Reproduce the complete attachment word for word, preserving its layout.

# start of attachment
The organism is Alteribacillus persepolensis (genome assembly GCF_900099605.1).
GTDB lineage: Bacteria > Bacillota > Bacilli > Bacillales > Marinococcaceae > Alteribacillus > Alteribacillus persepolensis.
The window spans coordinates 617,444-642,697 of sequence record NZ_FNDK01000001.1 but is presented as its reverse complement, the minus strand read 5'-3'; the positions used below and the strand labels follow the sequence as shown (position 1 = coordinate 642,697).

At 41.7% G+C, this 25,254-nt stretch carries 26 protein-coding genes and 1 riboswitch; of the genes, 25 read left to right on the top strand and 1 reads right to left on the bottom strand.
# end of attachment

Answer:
The organism is Alteribacillus persepolensis (genome assembly GCF_900099605.1).
GTDB lineage: Bacteria > Bacillota > Bacilli > Bacillales > Marinococcaceae > Alteribacillus > Alteribacillus persepolensis.
The window spans coordinates 617,444-642,697 of sequence record NZ_FNDK01000001.1 but is presented as its reverse complement, the minus strand read 5'-3'; the positions used below and the strand labels follow the sequence as shown (position 1 = coordinate 642,697).

At 41.7% G+C, this 25,254-nt stretch carries 26 protein-coding genes and 1 riboswitch; of the genes, 25 read left to right on the top strand and 1 reads right to left on the bottom strand.